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size of int, long, etc
Does the size of an int depend on the compiler and/or processor?

I'm not sure if similar questions have been asked before on SO (Atleast, I couldn't find any while searching, so thought of asking myself).

What determines the size of int (and other datatypes) in C. I've read it depends on the machine/operating system/compiler, but haven't come across a clear/detailed enough explanation on things like what overrides the other, etc. Any explanation or pointers will be really helpful.

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marked as duplicate by Robᵩ, Stephen Canon, simonc, Blue Moon, Bo Persson Dec 7 '12 at 19:38

This question has been asked before and already has an answer. If those answers do not fully address your question, please ask a new question.

    
The C standard gives a minimum range of values for each type. The compiler is ultimately responsible for this. –  andre Dec 7 '12 at 14:25
    
stackoverflow.com/questions/2331751/… is probably a better dupe. –  Stephen Canon Dec 7 '12 at 14:37

4 Answers 4

up vote 14 down vote accepted

Ultimately the compiler does, but in order for compiled code to play nicely with system libraries, most compilers match the behavior of the compiler[s] used to build the target system.

So loosely speaking, the size of int is a property of the target hardware and OS (two different OSs on the same hardware may have a different size of int, and the same OS running on two different machines may have a different size of int; there are reasonably common examples of both).

All of this is also constrained by the rules in the C standard. int must be large enough to represent all values between -32767 and 32767, for example.

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Suppose CPU register is of 16-bit. Then it would be good to keep 16 bit size of int or it can be in multiple of 16? I mean in most previous compiler int was of 16 bit. –  Grijesh Chauhan Dec 7 '12 at 14:42
    
@GrijeshChauhan: the answer to that really depends on the goals of the system and the software that is intended to run on it. –  Stephen Canon Dec 7 '12 at 14:46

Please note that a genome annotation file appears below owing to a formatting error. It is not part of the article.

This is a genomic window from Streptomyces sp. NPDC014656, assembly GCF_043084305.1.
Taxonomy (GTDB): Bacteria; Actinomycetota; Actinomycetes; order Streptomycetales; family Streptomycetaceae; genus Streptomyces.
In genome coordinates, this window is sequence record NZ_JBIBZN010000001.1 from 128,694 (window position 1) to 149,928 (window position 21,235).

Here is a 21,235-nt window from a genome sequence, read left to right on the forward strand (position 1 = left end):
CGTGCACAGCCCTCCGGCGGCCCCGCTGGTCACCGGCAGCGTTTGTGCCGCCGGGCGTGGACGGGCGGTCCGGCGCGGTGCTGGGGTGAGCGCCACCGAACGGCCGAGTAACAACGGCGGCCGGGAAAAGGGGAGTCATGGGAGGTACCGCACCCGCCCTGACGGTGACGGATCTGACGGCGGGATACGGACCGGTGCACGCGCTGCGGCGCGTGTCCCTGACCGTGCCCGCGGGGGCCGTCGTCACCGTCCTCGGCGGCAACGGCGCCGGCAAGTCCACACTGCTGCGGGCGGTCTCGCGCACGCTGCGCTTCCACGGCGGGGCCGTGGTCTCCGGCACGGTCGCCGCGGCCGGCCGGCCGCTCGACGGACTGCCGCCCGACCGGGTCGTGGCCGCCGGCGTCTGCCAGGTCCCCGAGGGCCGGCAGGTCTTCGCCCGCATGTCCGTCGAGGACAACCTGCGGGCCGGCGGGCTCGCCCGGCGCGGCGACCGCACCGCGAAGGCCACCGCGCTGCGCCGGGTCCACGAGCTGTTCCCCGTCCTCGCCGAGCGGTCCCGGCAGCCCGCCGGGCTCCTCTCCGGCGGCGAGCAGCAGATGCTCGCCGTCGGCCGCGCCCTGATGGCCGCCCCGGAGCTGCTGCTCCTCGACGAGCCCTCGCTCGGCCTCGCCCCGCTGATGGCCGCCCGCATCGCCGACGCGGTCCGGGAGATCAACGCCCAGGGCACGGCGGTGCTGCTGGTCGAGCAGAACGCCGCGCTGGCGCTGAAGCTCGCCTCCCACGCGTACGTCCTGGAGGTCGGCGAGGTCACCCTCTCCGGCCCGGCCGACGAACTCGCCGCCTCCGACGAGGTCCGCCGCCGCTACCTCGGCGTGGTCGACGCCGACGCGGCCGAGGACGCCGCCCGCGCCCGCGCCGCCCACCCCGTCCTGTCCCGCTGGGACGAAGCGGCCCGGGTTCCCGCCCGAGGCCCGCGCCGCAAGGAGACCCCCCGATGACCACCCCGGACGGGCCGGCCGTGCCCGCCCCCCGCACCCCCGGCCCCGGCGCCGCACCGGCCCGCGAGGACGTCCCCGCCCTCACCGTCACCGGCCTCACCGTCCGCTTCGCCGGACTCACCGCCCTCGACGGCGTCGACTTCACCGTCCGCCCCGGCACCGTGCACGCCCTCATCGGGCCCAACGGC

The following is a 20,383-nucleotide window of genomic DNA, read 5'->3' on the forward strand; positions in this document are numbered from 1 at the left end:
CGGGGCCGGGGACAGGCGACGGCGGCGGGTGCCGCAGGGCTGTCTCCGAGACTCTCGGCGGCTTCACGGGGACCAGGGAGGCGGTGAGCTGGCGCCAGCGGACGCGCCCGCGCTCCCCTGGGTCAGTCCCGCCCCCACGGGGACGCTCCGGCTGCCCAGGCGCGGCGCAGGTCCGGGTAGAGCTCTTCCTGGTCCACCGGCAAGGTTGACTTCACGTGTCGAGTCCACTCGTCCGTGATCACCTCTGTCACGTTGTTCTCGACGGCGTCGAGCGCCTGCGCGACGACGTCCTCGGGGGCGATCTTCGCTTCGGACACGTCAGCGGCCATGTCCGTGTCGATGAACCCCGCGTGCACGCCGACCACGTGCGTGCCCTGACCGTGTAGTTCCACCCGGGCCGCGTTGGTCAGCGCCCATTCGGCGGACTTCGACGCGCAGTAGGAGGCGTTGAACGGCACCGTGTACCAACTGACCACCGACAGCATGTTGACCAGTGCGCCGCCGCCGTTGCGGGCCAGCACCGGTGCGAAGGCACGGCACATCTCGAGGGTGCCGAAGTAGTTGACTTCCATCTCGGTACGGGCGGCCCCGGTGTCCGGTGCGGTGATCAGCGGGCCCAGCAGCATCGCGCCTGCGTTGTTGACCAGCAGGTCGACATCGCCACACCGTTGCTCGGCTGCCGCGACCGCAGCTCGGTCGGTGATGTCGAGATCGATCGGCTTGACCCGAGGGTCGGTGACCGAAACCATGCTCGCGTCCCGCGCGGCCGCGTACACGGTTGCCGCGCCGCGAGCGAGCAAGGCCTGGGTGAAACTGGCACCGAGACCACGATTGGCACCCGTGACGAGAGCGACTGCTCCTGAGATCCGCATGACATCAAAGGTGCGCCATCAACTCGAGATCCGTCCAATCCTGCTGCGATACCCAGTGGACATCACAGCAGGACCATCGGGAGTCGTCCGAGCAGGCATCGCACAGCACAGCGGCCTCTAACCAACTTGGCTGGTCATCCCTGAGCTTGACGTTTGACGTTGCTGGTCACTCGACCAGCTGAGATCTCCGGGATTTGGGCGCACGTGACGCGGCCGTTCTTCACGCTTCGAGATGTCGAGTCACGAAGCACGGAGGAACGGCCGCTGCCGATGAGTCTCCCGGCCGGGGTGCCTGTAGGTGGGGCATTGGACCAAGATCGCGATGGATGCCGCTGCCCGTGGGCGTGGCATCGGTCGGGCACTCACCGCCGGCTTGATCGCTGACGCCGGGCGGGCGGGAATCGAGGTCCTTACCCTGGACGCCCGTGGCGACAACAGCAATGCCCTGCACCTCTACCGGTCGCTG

Small correction. It's -32768. –  Blue Moon Dec 7 '12 at 15:12
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@KingsIndian: no, it isn't; the C standard is quite clear on that point. If a 16-bit 2s complement representation happens to be used, it will be able to represent -32768, but that isn't required. –  Stephen Canon Dec 7 '12 at 15:24
    
@StephenCanon Just checked the standard. It's indeed -32767 for SHRT_MIN and INT_MIN. Thanks for the clarification. –  Blue Moon Dec 7 '12 at 15:31

int is the "natural" size for the platform, and in practice that means one of

  • the processor's register size, or

  • a size that's backward compatible with existing code-base (e.g. 32-bit int in Win64).

A compiler vendor is free to choose any size with ≥ 16 value bits, except that (for desktop platforms and higher) a size that doesn't work with OS' API will mean that few if any copies of the compiler are sold. ;-)

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The size of C data types is constrained by the C standard, often constraints on the minimum size. The host environment (target machine + OS) may impose further restriction, i.e. constraints on the maximum size. And finally, the compiler is free to choose suitable values between these minimum and maximum values.

Generally, it's considered bad practice to make assumptions about the size of C data types. Besides, it's not necessary, since C will tell you:

  • the sizeof-operator tells you an object's size in bytes
  • the macro CHAR_BITS from limits.h tells you the number of bits per byte

Hence, sizeof(foo) * CHAR_BITS tells you the size of type foo, in bits, including padding.

Anything else is just assumptions. Note that the host environment may as well consist of 10.000 Chinese guys with pocket calculators and a huge blackboard, pulling size constraints out of thin air.

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SO does not know everything but Wikipedia, almost...
see Integer_(computer_science)

Note (b) says:
"The sizes of short, int, and long in C/C++ are dependent upon the implementation of the language; dependent on data model, even short can be anything from 16-bit to 64-bit. For some common platforms:
On older, 16-bit operating systems, int was 16-bit and long was 32-bit.
On 32-bit Linux, DOS, and Windows, int and long are 32-bits, while long long is 64-bits. This is also true for 64-bit processors running 32-bit programs.
On 64-bit Linux, int is 32-bits, while long and long long are 64-bits.
"

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(a) just posting a link isn't an answer (meta.stackexchange.com/questions/8231/…); at best it's a comment. (b) that link doesn't actually answer the question that was asked, and the information in that table is borderline misleading to boot. –  Stephen Canon Dec 7 '12 at 14:33

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